What Are the Dangers of Artificial Turf?
Now that artificial turf is frequently being used on school and youth athletic fields in addition to professional ones, scrutiny of the potential health hazards of turf is increasing as well. The history of turf-specific injuries has long been discussed, but new research is being conducted on potential bacterial and chemical hazards. It is important to note that the concerns at this time over risks of poisoning or carcinogens are speculative until scientific studies are completed.
The first artificial playing surfaces installed decades ago had a thin layer of turf and padding over hard concrete, and players taking hard falls or tackles could suffer severe injuries, including concussions. Modern artificial turf much more closely approximates the give of a natural grass surface, but turf-specific fractures and strains can still occur.
On hot summer days, the surface temperature of artificial turf can reach 150 to 170 degrees F. The air within a few feet of the surface can be heated far above the nominal air temperature. This can greatly increase the danger to athletes of heatstroke and dehydration.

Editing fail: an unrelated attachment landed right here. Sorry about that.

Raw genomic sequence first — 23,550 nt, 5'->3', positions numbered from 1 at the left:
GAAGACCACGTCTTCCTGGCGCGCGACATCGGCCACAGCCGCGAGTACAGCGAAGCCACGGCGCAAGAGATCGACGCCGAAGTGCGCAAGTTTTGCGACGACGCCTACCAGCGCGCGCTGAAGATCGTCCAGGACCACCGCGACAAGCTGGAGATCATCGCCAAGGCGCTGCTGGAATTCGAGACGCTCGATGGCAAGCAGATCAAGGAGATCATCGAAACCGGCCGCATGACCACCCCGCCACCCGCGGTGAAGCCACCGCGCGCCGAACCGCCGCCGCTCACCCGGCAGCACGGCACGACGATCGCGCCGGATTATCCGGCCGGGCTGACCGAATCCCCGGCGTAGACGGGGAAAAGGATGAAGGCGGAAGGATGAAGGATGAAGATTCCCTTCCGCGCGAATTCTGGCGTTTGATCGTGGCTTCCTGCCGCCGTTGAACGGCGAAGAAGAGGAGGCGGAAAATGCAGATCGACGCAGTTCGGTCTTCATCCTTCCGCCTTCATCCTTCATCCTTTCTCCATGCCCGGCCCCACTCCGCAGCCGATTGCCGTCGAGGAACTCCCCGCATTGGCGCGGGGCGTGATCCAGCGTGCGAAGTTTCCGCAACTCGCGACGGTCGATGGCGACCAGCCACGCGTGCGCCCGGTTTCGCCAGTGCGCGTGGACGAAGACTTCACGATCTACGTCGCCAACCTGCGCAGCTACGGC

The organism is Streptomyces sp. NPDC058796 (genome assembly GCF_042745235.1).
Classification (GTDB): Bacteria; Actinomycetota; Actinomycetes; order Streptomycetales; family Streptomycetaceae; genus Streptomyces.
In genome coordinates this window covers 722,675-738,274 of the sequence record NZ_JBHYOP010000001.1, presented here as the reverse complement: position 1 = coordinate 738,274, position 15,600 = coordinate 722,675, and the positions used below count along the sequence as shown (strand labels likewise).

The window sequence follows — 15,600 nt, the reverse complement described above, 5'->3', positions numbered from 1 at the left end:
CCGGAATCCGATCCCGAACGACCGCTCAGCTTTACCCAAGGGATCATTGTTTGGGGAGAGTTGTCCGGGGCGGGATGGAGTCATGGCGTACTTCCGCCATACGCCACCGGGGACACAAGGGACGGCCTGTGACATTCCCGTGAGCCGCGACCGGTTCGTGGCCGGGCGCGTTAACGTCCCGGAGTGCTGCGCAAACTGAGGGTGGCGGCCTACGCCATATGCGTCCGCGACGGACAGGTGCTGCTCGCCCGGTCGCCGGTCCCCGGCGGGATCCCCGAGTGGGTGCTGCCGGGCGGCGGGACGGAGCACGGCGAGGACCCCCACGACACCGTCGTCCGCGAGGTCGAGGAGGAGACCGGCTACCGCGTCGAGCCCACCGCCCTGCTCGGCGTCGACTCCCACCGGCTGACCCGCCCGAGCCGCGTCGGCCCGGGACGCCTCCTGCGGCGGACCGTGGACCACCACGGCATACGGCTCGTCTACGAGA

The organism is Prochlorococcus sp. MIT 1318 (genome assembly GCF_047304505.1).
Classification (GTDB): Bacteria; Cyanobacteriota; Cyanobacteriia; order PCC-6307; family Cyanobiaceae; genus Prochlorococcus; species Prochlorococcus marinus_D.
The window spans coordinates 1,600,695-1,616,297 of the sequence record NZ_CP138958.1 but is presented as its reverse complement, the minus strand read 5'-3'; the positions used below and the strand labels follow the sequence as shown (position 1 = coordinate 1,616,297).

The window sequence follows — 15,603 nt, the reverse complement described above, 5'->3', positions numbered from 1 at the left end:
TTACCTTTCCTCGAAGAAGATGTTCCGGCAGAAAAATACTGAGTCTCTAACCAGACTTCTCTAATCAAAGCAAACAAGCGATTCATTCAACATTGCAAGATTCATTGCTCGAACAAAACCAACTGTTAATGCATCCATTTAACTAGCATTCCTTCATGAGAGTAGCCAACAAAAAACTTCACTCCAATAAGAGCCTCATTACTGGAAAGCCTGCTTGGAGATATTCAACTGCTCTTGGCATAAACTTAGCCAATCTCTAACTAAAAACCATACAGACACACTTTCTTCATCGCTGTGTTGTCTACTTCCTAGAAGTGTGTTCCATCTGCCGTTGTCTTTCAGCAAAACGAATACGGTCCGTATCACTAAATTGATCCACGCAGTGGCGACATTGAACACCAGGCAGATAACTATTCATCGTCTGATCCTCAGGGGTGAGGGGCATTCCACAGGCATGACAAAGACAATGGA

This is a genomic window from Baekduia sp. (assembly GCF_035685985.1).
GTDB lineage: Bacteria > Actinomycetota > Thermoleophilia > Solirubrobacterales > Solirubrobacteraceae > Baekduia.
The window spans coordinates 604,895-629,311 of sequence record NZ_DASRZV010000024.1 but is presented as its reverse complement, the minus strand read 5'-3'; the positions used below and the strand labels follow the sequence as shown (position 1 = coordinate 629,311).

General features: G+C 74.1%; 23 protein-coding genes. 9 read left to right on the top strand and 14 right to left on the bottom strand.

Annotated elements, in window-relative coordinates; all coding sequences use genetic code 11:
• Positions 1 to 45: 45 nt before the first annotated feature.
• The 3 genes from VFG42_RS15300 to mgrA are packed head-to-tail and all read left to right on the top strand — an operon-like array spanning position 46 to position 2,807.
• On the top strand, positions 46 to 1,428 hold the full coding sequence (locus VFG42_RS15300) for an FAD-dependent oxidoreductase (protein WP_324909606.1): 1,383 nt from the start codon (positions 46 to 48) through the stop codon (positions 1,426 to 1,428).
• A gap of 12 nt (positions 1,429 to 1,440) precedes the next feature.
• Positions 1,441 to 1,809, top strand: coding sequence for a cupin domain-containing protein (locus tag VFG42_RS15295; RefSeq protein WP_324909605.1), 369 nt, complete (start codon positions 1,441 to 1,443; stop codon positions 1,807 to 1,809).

Bacteria, left by bodily secretions such as sweat, saliva and blood, thrive in the artificial turf when heated. Cuts, open wounds and bare skin coming into contact with the bacteria can pick up infections that can develop into serious conditions. Turf burns from friction must be immediately disinfected.
Federal authorities have recently been investigating the effects of lead chromate contained in the pigment used to color the turf. A major concern is that abrasion of the turf during normal use can generate tiny suspended fibers, possibly containing lead, which can be inhaled.
Crumb rubber, used as a pad underneath many modern artificial turf surfaces, is currently being investigated by the New York State Department of Health for the possibility that it is a carcinogen. No previous studies have been done in this area.